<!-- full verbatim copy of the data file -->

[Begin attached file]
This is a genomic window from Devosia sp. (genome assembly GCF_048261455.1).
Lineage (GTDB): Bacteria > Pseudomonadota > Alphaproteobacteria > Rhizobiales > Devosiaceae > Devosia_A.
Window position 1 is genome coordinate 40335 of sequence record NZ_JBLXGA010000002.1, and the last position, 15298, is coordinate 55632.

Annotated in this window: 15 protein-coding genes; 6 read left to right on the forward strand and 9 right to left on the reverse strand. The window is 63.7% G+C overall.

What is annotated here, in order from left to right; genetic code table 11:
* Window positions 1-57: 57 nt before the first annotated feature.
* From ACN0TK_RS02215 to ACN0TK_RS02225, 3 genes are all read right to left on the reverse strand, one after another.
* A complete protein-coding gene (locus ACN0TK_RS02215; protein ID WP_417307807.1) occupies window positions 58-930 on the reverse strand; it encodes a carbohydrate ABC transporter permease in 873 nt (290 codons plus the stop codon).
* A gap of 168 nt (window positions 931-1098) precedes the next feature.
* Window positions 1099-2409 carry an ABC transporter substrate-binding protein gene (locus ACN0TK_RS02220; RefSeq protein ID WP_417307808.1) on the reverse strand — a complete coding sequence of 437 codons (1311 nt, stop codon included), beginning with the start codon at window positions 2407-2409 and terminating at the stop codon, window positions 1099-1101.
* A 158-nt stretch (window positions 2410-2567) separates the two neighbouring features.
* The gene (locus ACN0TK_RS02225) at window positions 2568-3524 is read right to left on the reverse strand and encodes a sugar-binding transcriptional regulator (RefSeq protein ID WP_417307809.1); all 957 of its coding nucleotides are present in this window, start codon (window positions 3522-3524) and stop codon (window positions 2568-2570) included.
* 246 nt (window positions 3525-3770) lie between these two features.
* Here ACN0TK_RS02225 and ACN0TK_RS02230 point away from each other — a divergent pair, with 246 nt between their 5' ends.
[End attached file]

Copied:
This is a genomic window from Devosia sp. (genome assembly GCF_048261455.1).
Lineage (GTDB): Bacteria > Pseudomonadota > Alphaproteobacteria > Rhizobiales > Devosiaceae > Devosia_A.
Window position 1 is genome coordinate 40335 of sequence record NZ_JBLXGA010000002.1, and the last position, 15298, is coordinate 55632.

Annotated in this window: 15 protein-coding genes; 6 read left to right on the forward strand and 9 right to left on the reverse strand. The window is 63.7% G+C overall.

What is annotated here, in order from left to right; genetic code table 11:
* Window positions 1-57: 57 nt before the first annotated feature.
* From ACN0TK_RS02215 to ACN0TK_RS02225, 3 genes are all read right to left on the reverse strand, one after another.
* A complete protein-coding gene (locus ACN0TK_RS02215; protein ID WP_417307807.1) occupies window positions 58-930 on the reverse strand; it encodes a carbohydrate ABC transporter permease in 873 nt (290 codons plus the stop codon).
* A gap of 168 nt (window positions 931-1098) precedes the next feature.
* Window positions 1099-2409 carry an ABC transporter substrate-binding protein gene (locus ACN0TK_RS02220; RefSeq protein ID WP_417307808.1) on the reverse strand — a complete coding sequence of 437 codons (1311 nt, stop codon included), beginning with the start codon at window positions 2407-2409 and terminating at the stop codon, window positions 1099-1101.
* A 158-nt stretch (window positions 2410-2567) separates the two neighbouring features.
* The gene (locus ACN0TK_RS02225) at window positions 2568-3524 is read right to left on the reverse strand and encodes a sugar-binding transcriptional regulator (RefSeq protein ID WP_417307809.1); all 957 of its coding nucleotides are present in this window, start codon (window positions 3522-3524) and stop codon (window positions 2568-2570) included.
* 246 nt (window positions 3525-3770) lie between these two features.
* Here ACN0TK_RS02225 and ACN0TK_RS02230 point away from each other — a divergent pair, with 246 nt between their 5' ends.